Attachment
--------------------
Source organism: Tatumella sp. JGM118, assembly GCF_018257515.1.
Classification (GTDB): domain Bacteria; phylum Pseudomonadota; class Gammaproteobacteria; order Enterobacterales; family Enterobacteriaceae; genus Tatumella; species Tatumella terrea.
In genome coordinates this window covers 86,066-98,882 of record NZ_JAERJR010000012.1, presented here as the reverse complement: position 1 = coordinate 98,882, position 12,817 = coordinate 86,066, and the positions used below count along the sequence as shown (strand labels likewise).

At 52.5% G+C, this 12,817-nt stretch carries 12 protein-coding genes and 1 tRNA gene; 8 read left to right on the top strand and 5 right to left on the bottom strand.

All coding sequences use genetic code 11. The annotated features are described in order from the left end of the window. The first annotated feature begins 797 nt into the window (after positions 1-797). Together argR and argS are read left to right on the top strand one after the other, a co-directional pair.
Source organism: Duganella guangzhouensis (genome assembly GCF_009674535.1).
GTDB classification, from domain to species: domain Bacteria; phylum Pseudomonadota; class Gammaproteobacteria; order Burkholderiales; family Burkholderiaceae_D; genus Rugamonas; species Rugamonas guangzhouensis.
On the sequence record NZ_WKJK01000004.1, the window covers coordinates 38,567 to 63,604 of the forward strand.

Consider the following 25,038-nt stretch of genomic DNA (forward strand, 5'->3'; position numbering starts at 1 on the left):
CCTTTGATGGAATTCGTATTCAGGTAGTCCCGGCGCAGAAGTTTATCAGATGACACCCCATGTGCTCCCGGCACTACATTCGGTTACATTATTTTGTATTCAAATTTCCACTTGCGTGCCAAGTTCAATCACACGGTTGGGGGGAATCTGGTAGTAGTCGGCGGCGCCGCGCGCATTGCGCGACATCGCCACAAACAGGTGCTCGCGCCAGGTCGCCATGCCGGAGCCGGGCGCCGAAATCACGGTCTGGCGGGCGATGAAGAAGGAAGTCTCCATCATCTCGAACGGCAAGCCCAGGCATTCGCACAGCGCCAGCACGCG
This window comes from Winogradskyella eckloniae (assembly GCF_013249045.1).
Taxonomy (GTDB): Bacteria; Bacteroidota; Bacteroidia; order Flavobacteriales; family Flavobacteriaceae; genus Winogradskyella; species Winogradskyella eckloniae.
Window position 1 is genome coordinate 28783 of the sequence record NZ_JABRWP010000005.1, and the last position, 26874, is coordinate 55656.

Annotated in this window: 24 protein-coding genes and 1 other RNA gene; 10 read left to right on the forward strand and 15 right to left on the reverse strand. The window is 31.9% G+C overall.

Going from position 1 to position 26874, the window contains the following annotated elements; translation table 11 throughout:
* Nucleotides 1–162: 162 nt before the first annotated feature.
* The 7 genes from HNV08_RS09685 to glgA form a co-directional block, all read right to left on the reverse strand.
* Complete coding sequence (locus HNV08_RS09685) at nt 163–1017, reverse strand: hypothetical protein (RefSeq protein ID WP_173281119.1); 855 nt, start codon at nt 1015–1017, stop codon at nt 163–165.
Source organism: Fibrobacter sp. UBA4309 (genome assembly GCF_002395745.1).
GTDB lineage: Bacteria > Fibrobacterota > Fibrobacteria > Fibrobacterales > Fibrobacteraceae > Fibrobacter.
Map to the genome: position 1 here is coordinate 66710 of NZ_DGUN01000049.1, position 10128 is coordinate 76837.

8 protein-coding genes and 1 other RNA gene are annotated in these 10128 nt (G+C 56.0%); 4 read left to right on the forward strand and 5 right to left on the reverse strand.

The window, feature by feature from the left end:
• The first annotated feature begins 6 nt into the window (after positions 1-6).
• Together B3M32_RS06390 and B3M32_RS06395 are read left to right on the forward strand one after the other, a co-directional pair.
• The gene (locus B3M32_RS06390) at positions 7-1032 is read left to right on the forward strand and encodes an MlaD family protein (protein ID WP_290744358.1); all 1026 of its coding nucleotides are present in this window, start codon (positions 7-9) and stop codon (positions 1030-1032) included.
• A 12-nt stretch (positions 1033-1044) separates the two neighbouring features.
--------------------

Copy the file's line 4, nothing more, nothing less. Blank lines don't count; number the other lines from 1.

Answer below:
At 52.5% G+C, this 12,817-nt stretch carries 12 protein-coding genes and 1 tRNA gene; 8 read left to right on the top strand and 5 right to left on the bottom strand.